Japan National Tourism Organization, Japan



Japan is a traveller’s dream destination. Its ancient culture, combined with extraordinary hospitality and memorable meals, ensure an exceptional experience. It is perhaps the contrasts of the country that make it so alluring. Japan offers some of the largest and most vibrant cities on Earth, but also beautiful countryside vistas. It produces high-tech gadgets and robots, but also centuries-old crafts. Read on to explore some of the diversity just waiting to be discovered.


A rich history and culture are a large part of Japan’s appeal. Traditional troupes perform Noh and Kabuki at major national theatres, while farther afield digital art pioneers such as teamLab are pushing the boundaries of technology in new immersive exhibitions. In old cities like Kyoto, traditional townscapes and culture still endure, while the many art museums and modern architecture found on the picturesque islands of Naoshima, Teshima and Inujima offer unique settings to enjoy world-class artists while taking in a slow island lifestyle.
Throughout Japan, artisans young and old are also keeping Japan’s craft traditions alive. In the pottery regions of Mashiko, Arita and Mino, you can visit kilns and workshops that produce beautiful ceramics for daily use or the high art of Japan’s tea ceremony. Other regions specialise in everything from jeans to furniture to metalwork and a visit brings you up close and personal with the people excelling at their craft.

Sannenzaka Districts, Kyoto

Red Pumpkin, Naoshima, Kagawa/“Red Pumpkin” ©Yayoi Kusama, 2006 Naoshima Miyanoura Port Square Photo/Daisuke Aochi



Japan’s dining scene has few equals. The diversity of choice is mind-boggling: from izakaya (Japanese-style gastropubs) and tiny ramen counters to restaurants that specialise in tempura. Every meal is a visual and palate-pleasing experience and a reflection of seasonal ingredients. Tokyo, which boasts more Michelin stars than any other city, and Japan, in general, have become a magnet for gourmet travellers. The capital boasts some of the world’s finest restaurants serving French and Italian food prepared with Japanese ingredients and a meticulous attention to detail. In smaller cities, you’ll marvel at the smorgasbord of regional specialities.

Tempura Kondo, Tokyo/©2017Megumi Hirano

L’évo, Toyama



Japan offers rich and varied choices for where to spend the night, ranging from global chains with their known high standards combined with an eye for local customs to simple, serene shukubo temple lodgings, where travellers are invited to partake in the daily meditation and chores and eat vegetarian meals. At traditional ryokan inns, guests sleep on tatami mats, dine on multicourse meals and soak in natural hot spring baths. In Kyoto and Nara, renovated old wooden townhouses are available for rent for a more live-in experience, and in more remote locales small, charming hotels offer a unique opportunity to experience life in Japan’s countryside.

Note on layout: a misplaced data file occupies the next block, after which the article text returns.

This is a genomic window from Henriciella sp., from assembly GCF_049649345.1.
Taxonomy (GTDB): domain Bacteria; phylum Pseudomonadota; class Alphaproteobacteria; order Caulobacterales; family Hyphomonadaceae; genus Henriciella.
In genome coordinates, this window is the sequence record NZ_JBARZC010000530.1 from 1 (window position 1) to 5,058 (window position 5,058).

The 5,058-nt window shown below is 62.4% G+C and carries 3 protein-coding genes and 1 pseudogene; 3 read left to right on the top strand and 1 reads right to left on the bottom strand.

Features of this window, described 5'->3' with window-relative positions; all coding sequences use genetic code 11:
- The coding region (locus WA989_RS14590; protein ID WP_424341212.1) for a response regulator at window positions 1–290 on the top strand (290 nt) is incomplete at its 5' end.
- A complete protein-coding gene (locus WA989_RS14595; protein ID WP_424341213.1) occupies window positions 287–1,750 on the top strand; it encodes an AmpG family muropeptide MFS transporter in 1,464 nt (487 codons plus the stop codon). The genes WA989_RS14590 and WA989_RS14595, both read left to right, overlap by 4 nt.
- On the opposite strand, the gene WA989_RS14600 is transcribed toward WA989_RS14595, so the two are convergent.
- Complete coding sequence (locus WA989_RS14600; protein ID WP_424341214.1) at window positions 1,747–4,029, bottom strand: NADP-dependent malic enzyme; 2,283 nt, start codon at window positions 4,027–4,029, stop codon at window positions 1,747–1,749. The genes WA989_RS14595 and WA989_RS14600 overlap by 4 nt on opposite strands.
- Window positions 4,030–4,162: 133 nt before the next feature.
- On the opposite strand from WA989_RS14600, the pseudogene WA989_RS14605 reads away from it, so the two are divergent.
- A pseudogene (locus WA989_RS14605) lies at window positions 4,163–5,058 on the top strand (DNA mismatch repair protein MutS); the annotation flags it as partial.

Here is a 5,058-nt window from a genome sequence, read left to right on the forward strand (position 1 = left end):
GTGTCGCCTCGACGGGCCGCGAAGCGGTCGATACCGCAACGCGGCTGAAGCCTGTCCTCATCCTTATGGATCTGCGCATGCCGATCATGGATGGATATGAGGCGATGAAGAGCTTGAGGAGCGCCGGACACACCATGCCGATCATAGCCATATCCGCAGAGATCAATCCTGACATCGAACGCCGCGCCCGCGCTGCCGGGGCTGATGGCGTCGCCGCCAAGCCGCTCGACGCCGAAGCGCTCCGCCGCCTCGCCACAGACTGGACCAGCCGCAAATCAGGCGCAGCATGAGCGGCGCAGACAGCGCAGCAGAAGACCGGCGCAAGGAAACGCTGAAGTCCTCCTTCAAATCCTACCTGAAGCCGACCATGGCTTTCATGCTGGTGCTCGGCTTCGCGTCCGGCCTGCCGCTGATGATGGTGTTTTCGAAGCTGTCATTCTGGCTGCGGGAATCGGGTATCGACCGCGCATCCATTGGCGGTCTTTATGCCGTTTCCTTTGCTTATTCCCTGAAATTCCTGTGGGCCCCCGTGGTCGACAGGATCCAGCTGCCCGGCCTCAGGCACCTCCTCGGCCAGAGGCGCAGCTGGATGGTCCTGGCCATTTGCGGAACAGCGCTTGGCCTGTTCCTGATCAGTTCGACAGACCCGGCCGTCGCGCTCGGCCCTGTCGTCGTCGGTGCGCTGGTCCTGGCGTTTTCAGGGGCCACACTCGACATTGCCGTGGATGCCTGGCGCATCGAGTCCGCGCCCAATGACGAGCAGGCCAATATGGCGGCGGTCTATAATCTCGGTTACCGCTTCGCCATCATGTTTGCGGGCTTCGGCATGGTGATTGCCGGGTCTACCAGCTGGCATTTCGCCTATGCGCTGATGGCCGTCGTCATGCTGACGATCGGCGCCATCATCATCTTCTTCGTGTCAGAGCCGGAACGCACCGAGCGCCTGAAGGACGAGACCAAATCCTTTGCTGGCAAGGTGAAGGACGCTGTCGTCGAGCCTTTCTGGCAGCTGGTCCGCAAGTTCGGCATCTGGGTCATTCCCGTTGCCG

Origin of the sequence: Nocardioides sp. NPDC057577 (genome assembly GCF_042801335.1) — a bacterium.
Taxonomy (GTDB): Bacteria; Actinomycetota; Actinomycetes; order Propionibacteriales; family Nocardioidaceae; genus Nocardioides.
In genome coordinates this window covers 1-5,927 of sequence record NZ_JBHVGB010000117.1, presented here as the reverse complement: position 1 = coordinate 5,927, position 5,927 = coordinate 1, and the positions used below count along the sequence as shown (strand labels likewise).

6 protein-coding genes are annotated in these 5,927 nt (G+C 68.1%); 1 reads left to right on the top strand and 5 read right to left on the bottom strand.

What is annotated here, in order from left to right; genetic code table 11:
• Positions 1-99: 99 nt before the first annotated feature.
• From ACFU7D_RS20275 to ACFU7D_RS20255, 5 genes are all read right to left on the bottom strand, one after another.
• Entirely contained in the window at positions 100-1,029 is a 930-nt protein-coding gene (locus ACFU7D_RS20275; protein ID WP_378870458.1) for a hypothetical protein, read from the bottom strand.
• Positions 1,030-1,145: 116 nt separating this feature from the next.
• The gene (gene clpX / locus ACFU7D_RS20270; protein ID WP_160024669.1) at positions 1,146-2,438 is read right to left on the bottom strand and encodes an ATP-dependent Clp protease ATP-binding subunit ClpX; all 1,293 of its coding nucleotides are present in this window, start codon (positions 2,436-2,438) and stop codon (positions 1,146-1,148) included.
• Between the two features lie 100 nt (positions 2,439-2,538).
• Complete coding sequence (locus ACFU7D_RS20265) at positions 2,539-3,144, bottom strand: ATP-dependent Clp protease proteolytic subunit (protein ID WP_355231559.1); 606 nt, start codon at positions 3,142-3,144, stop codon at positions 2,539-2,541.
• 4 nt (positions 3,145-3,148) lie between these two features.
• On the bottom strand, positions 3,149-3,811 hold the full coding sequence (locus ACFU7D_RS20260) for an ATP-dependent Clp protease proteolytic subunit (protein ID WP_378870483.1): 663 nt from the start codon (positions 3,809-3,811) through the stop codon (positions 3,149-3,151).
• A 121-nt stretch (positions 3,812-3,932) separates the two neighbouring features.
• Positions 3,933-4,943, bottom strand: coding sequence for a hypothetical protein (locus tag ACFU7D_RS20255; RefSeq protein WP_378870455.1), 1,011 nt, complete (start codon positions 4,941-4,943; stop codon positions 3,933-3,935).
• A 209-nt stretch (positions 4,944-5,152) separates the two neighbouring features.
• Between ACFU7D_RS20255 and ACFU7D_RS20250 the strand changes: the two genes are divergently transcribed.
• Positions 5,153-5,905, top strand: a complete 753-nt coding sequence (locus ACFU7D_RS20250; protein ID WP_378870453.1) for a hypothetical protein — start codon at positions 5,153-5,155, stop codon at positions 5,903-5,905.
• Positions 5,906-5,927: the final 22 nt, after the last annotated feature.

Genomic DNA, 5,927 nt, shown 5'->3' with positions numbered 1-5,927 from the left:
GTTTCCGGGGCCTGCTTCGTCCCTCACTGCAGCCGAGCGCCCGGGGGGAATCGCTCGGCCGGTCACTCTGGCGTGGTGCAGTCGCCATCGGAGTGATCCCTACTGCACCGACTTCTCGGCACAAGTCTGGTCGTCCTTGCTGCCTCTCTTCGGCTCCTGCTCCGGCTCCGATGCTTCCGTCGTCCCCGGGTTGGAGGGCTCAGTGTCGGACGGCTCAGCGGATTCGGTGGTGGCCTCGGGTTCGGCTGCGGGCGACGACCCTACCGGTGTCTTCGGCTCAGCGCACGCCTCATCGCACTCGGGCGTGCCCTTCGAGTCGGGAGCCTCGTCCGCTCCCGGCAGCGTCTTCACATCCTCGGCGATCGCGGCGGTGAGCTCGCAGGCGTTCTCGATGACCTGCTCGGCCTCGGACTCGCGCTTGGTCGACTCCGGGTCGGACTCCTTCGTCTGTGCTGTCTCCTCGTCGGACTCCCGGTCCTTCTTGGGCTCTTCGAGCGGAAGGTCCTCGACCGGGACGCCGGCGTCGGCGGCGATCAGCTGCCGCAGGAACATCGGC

Mandarin Oriental Tokyo, Tokyo

Ryokan Okutsuso, Okayama



Spanning more than 3,000 kilometres north to south, the Japanese archipelago has a climate that ranges from tropical to temperate. Add to this four distinct seasons and you are in for a treat of natural scenery to be enjoyed anytime during the year. For the adventure seeking traveller, Japan offers the opportunity to swim amongst the coral reefs in Okinawa in summer and ski in powdery snow in Hokkaido in winter. Hiking trails crisscross the country’s mountain ranges and religious pilgrims trek the 1,200 kilometres of forested trails around southwestern Shikoku Island. Whether you’re camping in national parks surrounded by local flora and fauna or rafting along through picturesque canyons, there’s an abundance of outdoor activities and vistas for anyone to enjoy.

Kamikochi Area, Nagano

Niseko Area, Hokkaido



Shinkansen bullet trains are a fast and stress-free way of getting around the country. But slow rail travel can be just as pleasurable. Luxury trains such as the Seven Stars in Kyushu, Train Suite Shikishima and Twilight Express Mizukaze are a throwback to the heyday of well-appointed sleeper trains with dining cars, private rooms and curated sightseeing tours. Or you can cruise the waters of the Seto Inland Sea aboard guntû, a boat that offers the experience of a luxury hotel. Local fishermen unload their catch daily to the ship, guaranteeing the quality of the sushi served onboard.

Seven Stars in Kyushu, Kyushu

guntû, The Seto Inland Sea



For more inspiration, please download the exclusive travel guide “Premium Japan” via THIS LINK.